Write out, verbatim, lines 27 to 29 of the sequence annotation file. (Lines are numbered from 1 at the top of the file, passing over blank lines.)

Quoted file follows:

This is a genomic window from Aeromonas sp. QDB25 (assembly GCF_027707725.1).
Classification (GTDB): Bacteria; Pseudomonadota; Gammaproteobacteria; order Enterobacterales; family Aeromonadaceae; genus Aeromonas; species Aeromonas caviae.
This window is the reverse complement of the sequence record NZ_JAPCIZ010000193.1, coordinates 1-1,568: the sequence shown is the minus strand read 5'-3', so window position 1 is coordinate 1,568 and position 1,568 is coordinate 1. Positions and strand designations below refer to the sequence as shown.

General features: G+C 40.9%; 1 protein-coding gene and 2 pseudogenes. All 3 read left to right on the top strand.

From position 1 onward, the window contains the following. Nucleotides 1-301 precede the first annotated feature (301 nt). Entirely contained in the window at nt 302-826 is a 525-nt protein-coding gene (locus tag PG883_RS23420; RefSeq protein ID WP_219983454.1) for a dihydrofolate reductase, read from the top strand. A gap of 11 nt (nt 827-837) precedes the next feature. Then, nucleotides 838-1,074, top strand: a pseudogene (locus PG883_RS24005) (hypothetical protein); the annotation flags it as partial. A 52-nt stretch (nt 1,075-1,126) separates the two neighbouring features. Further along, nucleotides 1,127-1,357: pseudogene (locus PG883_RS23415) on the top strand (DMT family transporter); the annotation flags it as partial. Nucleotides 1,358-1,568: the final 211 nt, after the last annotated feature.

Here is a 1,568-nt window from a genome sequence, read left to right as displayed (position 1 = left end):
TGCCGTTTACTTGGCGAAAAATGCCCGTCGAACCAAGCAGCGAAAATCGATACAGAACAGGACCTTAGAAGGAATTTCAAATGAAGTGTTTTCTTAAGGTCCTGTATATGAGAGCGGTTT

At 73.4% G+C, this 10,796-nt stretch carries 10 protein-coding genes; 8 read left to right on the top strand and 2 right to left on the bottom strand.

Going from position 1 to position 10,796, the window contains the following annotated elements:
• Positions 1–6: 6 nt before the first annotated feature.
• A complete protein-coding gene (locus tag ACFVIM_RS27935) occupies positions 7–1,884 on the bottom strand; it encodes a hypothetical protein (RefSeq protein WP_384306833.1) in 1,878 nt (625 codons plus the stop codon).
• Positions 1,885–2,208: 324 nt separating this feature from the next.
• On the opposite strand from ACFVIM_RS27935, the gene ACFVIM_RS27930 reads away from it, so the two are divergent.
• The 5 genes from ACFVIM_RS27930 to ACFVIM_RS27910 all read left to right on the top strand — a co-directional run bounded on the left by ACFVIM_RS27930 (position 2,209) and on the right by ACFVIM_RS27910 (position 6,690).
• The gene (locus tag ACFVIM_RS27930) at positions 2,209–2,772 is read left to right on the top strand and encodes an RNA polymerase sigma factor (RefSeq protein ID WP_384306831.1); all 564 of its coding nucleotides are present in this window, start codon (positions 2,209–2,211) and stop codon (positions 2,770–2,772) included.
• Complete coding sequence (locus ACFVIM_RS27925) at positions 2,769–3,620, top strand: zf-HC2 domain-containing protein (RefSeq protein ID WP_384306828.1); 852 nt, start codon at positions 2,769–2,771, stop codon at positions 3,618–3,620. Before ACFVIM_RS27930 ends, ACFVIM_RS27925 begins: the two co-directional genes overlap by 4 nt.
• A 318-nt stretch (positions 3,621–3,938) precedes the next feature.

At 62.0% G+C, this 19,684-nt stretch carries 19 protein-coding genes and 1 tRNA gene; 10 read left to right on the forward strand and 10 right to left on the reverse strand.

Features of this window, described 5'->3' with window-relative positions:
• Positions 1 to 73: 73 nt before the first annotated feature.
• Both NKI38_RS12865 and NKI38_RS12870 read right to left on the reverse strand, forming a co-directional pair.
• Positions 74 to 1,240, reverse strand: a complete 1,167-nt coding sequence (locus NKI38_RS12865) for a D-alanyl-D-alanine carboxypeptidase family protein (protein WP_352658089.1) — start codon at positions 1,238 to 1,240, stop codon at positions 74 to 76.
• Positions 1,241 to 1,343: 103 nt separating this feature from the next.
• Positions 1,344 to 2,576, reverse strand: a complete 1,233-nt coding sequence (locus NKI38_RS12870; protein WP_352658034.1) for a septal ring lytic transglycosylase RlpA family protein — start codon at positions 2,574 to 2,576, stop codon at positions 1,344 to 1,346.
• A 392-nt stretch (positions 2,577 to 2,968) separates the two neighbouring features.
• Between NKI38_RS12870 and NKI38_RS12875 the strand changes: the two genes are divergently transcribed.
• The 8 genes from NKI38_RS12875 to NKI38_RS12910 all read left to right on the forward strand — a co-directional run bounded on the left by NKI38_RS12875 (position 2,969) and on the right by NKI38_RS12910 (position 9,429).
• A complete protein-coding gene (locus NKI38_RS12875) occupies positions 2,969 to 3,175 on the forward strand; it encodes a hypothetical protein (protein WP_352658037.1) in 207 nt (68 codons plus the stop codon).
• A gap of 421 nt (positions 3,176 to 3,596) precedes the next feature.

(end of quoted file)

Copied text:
• The 8 genes from NKI38_RS12875 to NKI38_RS12910 all read left to right on the forward strand — a co-directional run bounded on the left by NKI38_RS12875 (position 2,969) and on the right by NKI38_RS12910 (position 9,429).
• A complete protein-coding gene (locus NKI38_RS12875) occupies positions 2,969 to 3,175 on the forward strand; it encodes a hypothetical protein (protein WP_352658037.1) in 207 nt (68 codons plus the stop codon).
• A gap of 421 nt (positions 3,176 to 3,596) precedes the next feature.